- Scott Mathie, Griquas' head coach, remains "positive" that unions will be able to return to training by next week, though the fluidity of the Covid-19 crisis means nothing is cast in stone.
- The Peacock Blues are particularly eager to get back into the thick of things as they haven't played competitively since September 2019's Currie Cup.
- Mental wellness has been a priority for the union, with team management and players using an educational app to set up fun quizzes over game-plans as well as making quirky video clips for motivation and fun.
- Yet Mathie admits that a point is approaching where a return to some form of normality is essential.
Scott Mathie, Griquas' head coach, says "things are looking positive" in terms of South Africa's rugby teams returning to training next week, but cautions that "I've been saying that for a few weeks now already".
SA Rugby is understood to have completed the protocol framework required of them as gazetted by government on 6 July and have a meeting with the sport ministry towards the end of the week that should pave the way for final approval.
While it's been a frustrating wait for all involved, unions like the Peacock Blues would be particularly eager as they didn't even participate in 2020's truncated Super Rugby campaign.
"We have this running joke that I'm still unbeaten as coach for eight months," Mathie, appointed late last year following Brent Janse van Rensburg's departure for Durban, told Sport24.
"I'm the most successful coach in Griquas' history! But yes, it's been a very interesting year to date to say the least. We've had time as coaching staff to intensely focus on different areas. It's also been a period where we've really had to prove to ourselves that we're adaptable.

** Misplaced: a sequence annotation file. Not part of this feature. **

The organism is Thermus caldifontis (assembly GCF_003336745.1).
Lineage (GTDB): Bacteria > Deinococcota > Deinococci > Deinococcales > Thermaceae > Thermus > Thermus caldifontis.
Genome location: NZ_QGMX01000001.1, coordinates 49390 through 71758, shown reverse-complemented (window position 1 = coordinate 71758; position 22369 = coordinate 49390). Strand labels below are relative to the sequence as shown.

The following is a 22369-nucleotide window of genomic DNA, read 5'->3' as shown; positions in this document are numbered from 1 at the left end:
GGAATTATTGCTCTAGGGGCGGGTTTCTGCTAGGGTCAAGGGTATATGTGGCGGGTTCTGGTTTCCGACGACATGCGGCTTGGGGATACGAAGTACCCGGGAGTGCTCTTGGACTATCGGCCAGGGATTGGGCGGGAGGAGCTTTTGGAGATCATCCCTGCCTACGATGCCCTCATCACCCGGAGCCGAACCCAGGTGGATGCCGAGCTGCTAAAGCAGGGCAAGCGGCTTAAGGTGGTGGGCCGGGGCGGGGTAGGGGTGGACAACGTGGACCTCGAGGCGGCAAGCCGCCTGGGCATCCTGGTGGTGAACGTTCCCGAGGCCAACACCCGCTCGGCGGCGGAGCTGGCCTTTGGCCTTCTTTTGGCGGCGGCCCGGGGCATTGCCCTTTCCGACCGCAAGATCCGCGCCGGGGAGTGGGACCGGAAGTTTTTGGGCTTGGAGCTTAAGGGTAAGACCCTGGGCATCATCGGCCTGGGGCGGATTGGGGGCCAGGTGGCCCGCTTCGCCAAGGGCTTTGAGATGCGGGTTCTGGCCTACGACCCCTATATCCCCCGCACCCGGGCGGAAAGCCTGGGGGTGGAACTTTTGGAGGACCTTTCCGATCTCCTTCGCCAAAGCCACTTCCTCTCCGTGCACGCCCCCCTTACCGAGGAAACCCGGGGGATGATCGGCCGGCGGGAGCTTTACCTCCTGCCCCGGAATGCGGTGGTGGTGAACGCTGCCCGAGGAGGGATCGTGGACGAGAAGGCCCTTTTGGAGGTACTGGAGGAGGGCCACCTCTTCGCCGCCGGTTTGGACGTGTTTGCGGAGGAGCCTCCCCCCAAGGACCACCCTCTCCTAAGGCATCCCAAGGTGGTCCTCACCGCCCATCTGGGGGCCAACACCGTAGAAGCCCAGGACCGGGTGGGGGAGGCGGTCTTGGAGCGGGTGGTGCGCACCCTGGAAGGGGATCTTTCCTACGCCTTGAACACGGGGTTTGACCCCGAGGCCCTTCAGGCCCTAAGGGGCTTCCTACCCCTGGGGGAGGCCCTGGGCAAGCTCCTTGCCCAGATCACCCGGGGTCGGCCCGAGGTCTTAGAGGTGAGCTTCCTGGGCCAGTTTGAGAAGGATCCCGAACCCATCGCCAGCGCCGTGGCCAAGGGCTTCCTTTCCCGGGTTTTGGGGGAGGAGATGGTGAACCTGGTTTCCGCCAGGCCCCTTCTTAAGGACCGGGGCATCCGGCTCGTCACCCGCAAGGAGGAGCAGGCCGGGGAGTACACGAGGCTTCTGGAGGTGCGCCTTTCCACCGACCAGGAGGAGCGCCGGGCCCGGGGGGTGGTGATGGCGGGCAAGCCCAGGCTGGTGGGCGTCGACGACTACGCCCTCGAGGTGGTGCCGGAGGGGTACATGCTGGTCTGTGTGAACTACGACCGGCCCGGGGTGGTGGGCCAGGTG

"Of course frustration has been high, but it's been important to stay positive as much as possible."
Individual training regimes and general fitness has naturally continued throughout lockdown, but the key for sides has become to manage the psychological challenges of essentially staying inactive.
To assist in that regard, team management have been utilising Kahoot!, an app generally used for educational purposes that's proved very useful.
"It's really about keeping minds active," said Mathie.
"Initially we set up quizzes for the players to familiarise themselves with the game plan. Those 'tests' generate scores and we've had some fun with that. We've also set up some that are more informal.
"But you don't just want to bombard the players with information and insights. We've also done things like asking a player or a coach to make a clip of them providing a piece of wisdom or inspiration. Some have had fun by having a more intimidatory tone and others have tried their hand at the imitation game."
Such quirky initiatives are all in the name of avoiding the type of repetition that can sink morale.
"Monotony can kill one's spirit. You have to remember that some of the guys aren't just missing out on playing a game. Some have had to cancel wedding plans, for example, important life events that they were looking forward to," said Mathie.
"Community and bonding are vital in these times."
However, the former Bulls, Sharks and Sale scrumhalf admits that the novelty of finding creative ways to keep one occupied is also starting to wear thin.
"We have to honest. Rugby and its players are now reaching the stage where everyone feels things need to start getting a bit better. It's almost like a sense of anxiety," said Mathie.
"Everyone now wants to at least get back to some form of training. There are obviously still a lot of steps to take before we can play, but at least a sense of purpose will return."